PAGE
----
This innovation is a tungsten-rhenium gauge that can be placed into an aft exit cone of a rocket motor. It will measure heat flux with time for the full duration of the RSRM (reusable solid rocket motor) nozzle environment with equal response time.

Existing gauges are made of Type T, J, or K thermocouple alloys, with Type T the most common alloy, and have a copper heat sink. All of these gauges will melt or vaporize below the temperatures found in the RSRM nozzle. The measurement of heat flux in the RSRM nozzle requires that the gauge be made from the highest operating temperature alloys available. The tungsten-rhenium thermocouple alloy is calibrated to 4,200 °F (≈2,315 °C). This is the only known material that will work in this application. The temperature and high velocities within the nozzle require the gauge wall thickness to be increased in order to survive. Existing gauges are made from thin foil and are too fragile for the nozzle environment.

The differences in the nozzle heat flux gauge design include thermocouple alloy selection (tungsten-rhenium Type C alloy), heavy wall thickness for durability, and custom mounting design compatible with nozzle instrumentation practices. The gauge also allows for the probe surface temperatures to be above the slag melt temperature to avoid slag solidification on and erosion of the gauge surface. The gauge also does not need to be water-cooled.

Data from existing heat flux gauges is of short duration — only for a few seconds until the gauge is destroyed. The gauge described here will survive for the full or nearly full duration of a RSRM motor firing and provide accurate data. Aluminum oxide slag will not coat or significantly erode the surface of the gauge. Minor thermal and mechanical erosion will occur on the gauge, but the design is robust, allowing minor erosion while still providing accurate data. The gauge installation design is compatible with standard practices and existing data acquisition equipment.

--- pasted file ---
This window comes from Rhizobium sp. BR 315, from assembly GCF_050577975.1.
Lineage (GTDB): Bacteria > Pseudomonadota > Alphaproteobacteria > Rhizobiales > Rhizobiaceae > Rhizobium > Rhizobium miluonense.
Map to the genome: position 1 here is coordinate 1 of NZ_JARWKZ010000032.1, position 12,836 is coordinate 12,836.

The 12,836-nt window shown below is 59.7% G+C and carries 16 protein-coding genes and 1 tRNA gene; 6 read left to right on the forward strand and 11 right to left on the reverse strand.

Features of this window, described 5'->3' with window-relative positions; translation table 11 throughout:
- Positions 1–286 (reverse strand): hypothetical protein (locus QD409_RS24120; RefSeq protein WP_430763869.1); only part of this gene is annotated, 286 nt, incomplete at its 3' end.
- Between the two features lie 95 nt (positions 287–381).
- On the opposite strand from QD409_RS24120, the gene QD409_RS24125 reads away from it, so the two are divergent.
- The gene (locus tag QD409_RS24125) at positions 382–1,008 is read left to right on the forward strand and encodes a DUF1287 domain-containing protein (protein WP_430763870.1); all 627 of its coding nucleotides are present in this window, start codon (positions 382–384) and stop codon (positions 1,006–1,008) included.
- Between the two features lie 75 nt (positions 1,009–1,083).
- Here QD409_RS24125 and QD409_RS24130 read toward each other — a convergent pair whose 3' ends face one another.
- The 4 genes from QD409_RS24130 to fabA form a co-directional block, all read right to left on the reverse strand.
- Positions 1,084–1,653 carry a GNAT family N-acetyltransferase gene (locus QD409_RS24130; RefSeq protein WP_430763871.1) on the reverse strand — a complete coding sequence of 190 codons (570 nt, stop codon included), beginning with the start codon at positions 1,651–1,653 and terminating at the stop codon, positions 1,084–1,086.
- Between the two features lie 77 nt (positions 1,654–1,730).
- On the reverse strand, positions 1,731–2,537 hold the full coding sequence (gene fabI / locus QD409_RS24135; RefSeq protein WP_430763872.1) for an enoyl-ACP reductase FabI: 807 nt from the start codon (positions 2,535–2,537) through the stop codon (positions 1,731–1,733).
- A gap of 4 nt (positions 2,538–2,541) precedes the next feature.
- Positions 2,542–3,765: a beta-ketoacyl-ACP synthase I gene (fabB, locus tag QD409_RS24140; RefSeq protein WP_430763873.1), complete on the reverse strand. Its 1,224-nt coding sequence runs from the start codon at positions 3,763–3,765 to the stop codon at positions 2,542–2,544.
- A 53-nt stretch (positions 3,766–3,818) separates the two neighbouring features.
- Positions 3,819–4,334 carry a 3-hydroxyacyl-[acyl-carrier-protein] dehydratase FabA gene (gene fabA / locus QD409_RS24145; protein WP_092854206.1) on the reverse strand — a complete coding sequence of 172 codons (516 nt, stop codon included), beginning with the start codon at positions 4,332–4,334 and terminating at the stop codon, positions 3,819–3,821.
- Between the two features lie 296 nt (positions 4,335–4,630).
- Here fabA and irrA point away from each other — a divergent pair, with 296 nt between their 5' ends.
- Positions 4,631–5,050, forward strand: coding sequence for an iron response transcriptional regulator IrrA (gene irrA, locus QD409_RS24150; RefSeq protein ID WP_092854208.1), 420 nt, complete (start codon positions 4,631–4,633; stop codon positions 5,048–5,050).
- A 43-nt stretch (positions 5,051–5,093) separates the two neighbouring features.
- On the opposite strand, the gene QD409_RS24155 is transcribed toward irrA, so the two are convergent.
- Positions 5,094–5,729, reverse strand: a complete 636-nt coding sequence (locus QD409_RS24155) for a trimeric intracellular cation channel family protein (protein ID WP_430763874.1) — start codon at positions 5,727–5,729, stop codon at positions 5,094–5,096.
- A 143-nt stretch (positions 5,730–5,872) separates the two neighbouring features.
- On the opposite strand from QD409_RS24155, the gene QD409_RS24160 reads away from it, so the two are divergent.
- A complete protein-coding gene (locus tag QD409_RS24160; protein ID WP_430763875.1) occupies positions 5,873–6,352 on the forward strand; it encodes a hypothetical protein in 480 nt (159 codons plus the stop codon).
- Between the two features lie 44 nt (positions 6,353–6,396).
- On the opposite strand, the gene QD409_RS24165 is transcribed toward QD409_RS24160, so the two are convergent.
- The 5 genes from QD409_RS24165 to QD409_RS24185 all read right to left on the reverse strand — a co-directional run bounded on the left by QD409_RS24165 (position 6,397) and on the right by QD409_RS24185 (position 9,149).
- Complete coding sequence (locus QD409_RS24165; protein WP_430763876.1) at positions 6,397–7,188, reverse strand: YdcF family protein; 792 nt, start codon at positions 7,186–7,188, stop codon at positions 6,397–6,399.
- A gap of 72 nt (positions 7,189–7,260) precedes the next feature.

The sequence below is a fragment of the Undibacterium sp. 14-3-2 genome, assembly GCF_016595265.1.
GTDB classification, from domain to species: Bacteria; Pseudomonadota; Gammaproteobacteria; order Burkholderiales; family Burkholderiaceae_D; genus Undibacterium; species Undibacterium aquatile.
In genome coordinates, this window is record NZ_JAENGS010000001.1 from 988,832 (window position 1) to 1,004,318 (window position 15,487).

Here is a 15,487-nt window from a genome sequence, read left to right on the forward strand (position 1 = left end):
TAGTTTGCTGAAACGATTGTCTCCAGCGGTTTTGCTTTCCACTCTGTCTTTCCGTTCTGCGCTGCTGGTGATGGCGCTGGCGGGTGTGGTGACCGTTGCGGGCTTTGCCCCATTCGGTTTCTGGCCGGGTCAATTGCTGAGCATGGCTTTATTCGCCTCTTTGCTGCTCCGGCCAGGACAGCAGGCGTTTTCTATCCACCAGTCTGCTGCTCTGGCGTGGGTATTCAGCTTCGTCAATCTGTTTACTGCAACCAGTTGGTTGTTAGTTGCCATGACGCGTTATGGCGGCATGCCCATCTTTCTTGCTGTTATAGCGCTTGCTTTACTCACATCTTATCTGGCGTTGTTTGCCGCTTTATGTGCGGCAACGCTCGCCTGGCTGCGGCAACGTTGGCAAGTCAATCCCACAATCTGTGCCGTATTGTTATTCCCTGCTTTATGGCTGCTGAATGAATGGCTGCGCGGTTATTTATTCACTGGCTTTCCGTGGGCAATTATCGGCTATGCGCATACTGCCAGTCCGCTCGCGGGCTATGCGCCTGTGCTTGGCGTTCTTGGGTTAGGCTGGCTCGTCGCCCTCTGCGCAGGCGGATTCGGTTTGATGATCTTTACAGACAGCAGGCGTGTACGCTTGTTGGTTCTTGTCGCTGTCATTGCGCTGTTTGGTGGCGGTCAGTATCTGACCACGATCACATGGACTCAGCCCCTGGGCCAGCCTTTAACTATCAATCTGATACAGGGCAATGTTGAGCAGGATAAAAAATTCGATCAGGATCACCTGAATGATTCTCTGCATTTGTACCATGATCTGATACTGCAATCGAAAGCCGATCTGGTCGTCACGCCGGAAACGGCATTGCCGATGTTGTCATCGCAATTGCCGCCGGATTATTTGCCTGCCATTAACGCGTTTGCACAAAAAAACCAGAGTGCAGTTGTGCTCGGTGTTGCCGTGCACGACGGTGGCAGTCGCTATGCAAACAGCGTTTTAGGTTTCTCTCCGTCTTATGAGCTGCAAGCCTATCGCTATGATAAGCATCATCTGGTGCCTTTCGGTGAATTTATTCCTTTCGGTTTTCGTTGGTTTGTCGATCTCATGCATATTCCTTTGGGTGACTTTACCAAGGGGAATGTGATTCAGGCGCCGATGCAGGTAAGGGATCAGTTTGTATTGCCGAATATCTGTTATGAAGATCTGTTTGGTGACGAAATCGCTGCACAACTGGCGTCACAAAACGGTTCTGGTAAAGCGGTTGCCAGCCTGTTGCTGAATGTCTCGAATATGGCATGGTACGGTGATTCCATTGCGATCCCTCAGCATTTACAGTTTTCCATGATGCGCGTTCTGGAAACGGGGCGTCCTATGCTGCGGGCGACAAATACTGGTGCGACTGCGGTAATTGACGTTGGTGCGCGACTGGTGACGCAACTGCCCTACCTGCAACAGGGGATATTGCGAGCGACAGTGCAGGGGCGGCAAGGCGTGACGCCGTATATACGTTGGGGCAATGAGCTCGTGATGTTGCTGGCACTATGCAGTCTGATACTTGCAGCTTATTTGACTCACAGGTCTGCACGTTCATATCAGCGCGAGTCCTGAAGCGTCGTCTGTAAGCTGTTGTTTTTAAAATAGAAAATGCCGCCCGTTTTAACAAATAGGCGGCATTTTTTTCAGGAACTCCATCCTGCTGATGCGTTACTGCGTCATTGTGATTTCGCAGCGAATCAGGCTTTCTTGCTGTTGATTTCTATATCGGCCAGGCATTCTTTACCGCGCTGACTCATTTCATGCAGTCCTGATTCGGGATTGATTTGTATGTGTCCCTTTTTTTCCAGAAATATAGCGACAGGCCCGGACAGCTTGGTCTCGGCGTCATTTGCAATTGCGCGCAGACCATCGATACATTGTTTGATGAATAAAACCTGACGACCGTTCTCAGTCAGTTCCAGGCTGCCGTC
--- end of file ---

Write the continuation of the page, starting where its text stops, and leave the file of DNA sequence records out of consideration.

This work was done by Paul Bauer, Kenneth Rimington, and Edward Mathias of ATK for Marshall Space Flight Center. For more information, contact Ronald C. Darty, Licensing Executive in the MSFC Technology Transfer Office, at This email address is being protected from spambots. You need JavaScript enabled to view it.. Refer to MFS-33139-1.


NASA Tech Briefs Magazine

This article first appeared in the March, 2015 issue of NASA Tech Briefs Magazine.

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